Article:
The IRS has posted a series of videos explaining how to make an offer in compromise (“OIC”). You may want to make an OIC if you have an unpaid federal tax debt that’s beyond your reasonable ability to pay. If the IRS accepts your offer, your debt will be reduced to an amount you can handle so you can get on with your life.
The OIC process has some strict eligibility rules, including a requirement that you’re up to date in filing all your tax returns. For those who are eligible, the process is anything but quick and easy. Take this on without professional assistance only if you’re reasonably well organized and have the patience to work through instructions, gather all necessary information and enter it into the appropriate forms. You’ll also need to be prepared for long delays from the IRS in processing your offer.
More than half these offers are rejected, especially those prepared without professional help. Many filers hope to avoid paying the full amount they’re able to pay, and make an offer too low for the IRS to accept. Many others fail to meet all the requirements. For those who qualify, and make an acceptable offer, the process can provide the proverbial new lease on life.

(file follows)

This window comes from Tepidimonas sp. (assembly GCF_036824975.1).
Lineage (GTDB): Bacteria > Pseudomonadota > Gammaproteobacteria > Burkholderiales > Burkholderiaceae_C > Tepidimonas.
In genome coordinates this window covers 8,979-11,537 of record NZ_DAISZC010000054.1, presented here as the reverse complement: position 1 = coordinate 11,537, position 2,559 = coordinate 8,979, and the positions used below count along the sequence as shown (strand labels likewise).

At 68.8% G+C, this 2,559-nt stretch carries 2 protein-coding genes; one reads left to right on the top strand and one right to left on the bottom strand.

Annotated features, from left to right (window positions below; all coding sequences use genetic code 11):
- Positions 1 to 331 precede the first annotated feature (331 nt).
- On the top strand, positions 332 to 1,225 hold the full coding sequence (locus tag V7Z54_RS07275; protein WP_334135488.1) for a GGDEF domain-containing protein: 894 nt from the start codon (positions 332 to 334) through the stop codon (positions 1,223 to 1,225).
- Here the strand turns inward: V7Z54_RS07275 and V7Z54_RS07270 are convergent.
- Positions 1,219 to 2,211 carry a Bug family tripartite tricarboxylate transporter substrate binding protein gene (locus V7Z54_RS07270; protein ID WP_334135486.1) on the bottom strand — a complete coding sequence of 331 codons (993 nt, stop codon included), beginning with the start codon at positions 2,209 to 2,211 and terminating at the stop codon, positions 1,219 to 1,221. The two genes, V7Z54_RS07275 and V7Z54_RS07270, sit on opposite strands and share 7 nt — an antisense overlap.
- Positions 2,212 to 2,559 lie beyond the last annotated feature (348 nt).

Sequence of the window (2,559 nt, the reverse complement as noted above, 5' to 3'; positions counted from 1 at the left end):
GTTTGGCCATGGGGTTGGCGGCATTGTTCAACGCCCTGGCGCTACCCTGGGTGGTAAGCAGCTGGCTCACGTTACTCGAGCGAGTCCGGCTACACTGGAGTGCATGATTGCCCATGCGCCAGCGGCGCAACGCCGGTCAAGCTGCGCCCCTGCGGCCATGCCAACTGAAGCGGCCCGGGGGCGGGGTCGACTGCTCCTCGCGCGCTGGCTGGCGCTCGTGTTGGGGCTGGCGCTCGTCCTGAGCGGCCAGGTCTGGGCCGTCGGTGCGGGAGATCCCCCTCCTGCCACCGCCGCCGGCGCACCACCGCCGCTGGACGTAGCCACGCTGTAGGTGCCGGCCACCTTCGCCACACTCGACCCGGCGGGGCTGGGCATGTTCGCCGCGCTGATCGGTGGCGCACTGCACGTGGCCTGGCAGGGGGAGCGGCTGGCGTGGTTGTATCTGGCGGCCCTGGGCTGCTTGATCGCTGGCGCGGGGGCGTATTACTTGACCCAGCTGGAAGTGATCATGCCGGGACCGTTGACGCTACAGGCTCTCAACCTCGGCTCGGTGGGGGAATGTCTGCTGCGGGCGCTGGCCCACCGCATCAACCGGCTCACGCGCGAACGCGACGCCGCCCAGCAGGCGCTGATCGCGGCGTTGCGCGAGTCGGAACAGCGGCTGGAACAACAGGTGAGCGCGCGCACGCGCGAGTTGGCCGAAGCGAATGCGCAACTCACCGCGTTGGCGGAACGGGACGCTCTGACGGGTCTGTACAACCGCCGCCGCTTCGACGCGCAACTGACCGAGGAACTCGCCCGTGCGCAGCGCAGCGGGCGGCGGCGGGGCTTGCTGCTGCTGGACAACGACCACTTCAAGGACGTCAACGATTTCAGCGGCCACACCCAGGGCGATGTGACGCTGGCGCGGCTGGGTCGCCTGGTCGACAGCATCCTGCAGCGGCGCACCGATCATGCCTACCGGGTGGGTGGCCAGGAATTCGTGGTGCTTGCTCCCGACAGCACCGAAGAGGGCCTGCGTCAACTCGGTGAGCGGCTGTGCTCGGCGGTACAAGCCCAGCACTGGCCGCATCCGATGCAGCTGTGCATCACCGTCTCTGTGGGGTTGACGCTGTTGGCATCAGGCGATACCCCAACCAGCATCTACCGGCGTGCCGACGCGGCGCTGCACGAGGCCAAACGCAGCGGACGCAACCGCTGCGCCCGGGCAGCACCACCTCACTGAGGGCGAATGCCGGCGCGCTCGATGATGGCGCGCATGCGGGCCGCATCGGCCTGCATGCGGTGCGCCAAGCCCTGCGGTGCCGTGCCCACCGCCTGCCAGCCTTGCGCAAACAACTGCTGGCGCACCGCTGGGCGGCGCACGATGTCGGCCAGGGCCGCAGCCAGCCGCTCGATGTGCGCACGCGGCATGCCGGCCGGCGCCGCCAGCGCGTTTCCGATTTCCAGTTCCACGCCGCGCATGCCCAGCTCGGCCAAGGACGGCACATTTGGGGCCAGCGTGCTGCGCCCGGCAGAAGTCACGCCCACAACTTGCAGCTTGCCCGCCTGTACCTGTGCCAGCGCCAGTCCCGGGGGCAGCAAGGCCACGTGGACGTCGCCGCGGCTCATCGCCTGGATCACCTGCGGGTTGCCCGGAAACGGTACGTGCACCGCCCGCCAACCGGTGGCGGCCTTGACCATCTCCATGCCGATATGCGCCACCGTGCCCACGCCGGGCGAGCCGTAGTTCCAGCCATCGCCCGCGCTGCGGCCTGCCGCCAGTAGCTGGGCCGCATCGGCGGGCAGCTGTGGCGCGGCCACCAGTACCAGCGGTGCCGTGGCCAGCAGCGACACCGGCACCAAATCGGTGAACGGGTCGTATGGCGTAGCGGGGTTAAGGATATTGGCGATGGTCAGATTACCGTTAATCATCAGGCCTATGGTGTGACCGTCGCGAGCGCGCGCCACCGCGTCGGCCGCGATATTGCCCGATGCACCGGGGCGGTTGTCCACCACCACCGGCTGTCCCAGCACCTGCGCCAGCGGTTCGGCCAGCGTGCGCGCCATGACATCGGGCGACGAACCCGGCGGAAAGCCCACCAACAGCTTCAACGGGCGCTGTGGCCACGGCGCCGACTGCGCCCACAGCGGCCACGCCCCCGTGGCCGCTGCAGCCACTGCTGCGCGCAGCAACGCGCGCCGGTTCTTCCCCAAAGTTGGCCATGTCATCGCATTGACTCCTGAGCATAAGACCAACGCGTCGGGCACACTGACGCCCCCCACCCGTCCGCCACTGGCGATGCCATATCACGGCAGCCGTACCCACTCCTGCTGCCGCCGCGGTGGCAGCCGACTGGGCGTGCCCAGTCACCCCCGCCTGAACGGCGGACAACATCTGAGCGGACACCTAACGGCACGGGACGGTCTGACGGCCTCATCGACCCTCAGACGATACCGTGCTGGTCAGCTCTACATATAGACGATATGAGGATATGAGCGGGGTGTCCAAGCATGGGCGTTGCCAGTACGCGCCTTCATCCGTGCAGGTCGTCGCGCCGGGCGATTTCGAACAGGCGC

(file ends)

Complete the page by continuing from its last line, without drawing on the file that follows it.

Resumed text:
If you think you need professional help preparing your OIC, take care to use a reputable professional. This is an area where scammers seek to lure customers with a promise they’ll reduce a tax debt to mere pennies on the dollar, but fail to deliver. A capable pro can make the difference in whether your OIC succeeds, though.
For those who want to tackle this on their own, IRS covers the entire application in videos with total length a little over an hour (more if you also have a business entity that needs relief). Congress keeps the IRS strapped for cash, and perhaps for that reason the videos are distinctly lacking in production values. They do the job, though, and if you don’t like viewing them, you can simply read the script, which appears when you scroll down from the video.